The White House announced Wednesday President Biden’s National HIV/AIDS Strategy to end the HIV epidemic, which included a proposed budget of $670 million. The plan also called for cross-agency coordination across the executive branch.
Following a White House event commemorating World AIDS Day, Jesse Milan Jr., president and CEO of AIDS United, commented on the new strategy:
“We are excited to see President Biden’s commitment to ending the HIV epidemic. The plan is a huge step forward. This new vision is inspiring, and we look forward to working closely with the administration as it implements the plan.
“We are particularly grateful for the whole-of-government approach the strategy takes. It is the only way we can end this epidemic. Federal agencies must work to address both the virus itself, but also the social conditions that allow for HIV to continue to thrive in our communities. When thinking about the federal response to the HIV epidemic, some might not immediately think of agencies like Veterans Affairs, Labor, Education, Agriculture, or Housing and Urban Development, but each of these play a vital role. We’re very pleased to see the Biden administration include these agencies.
“Congress must play its role, too. It must act swiftly to approve the $670 million the president has called for on this project. The sooner Congress invests in this project, the sooner we will end the epidemic.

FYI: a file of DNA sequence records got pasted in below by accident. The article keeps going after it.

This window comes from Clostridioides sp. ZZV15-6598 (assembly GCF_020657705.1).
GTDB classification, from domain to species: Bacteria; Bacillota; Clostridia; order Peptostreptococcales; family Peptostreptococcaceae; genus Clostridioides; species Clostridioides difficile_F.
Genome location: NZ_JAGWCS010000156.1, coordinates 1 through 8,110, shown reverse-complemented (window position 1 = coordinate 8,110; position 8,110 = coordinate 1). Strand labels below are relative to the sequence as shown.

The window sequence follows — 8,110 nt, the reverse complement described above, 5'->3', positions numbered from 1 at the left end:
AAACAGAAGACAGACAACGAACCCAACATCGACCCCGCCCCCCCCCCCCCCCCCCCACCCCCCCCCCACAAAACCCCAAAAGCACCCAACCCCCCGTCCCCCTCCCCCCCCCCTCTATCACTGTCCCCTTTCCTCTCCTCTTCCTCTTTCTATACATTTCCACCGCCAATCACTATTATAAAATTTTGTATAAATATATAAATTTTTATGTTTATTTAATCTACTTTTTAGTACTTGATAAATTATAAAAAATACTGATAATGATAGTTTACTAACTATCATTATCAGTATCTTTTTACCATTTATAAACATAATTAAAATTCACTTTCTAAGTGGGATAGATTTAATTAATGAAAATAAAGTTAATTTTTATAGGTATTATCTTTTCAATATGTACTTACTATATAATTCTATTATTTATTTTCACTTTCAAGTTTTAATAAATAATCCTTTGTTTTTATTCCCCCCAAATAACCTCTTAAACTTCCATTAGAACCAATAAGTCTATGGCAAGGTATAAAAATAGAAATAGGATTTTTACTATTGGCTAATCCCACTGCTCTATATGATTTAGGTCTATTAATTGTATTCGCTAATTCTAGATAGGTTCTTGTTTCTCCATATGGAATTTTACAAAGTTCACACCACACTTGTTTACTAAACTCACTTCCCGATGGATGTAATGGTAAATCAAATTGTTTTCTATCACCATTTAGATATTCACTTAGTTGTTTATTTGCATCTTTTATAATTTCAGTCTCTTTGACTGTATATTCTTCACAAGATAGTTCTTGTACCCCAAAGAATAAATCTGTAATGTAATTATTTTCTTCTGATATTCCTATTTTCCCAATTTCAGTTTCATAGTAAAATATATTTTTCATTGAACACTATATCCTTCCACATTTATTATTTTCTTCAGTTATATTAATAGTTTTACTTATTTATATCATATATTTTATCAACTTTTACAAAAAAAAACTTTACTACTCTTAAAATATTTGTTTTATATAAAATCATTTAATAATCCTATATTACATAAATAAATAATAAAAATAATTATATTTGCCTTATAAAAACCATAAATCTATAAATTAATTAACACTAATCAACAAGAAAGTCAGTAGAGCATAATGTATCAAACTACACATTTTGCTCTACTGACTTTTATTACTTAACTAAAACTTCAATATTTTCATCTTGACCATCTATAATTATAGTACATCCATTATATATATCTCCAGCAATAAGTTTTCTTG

“We were very pleased to see the plan seeks to do more for sex workers, but it falls short by not naming sex workers as a priority population. This continues to leave the United States as the only major country not identifying sex workers as a priority population, despite the World Health Organization including them as a key population. A specific, direct focus on sex workers is necessary for ending the HIV epidemic.
“We also appreciate the increased emphasis on harm reduction and on people who use drugs. Congress must lift the ban on federal funding for syringe exchange materials. Syringe services programs are an indispensable part of ending the HIV epidemic. These programs are proven to promote safe practices when using drugs, prevent overdoses and repeated needle use, and connect people to HIV-related services.
“It is also important that we acknowledge the racist foundations the United States was built on that have affected every aspect of our medical and social systems. These discriminatory and stigmatizing structures and institutions prevent people of color living with and vulnerable to HIV from accessing quality, trauma-informed care. But these inequities go far deeper than access to care. These inequities demand that we evaluate and correct the social determinants of health that lead to these inequities — food deserts and affordable housing, education and broadband access, and of course health insurance and jobs.
“AIDS United’s mission is to end the HIV epidemic in the United States through strategic grant-making, capacity building and advocacy work. We are hopeful that this administration’s new strategy, alongside our continued work to provide these resources for people living with and vulnerable to HIV, will take us over the finish line to ending the epidemic by the end of this decade.”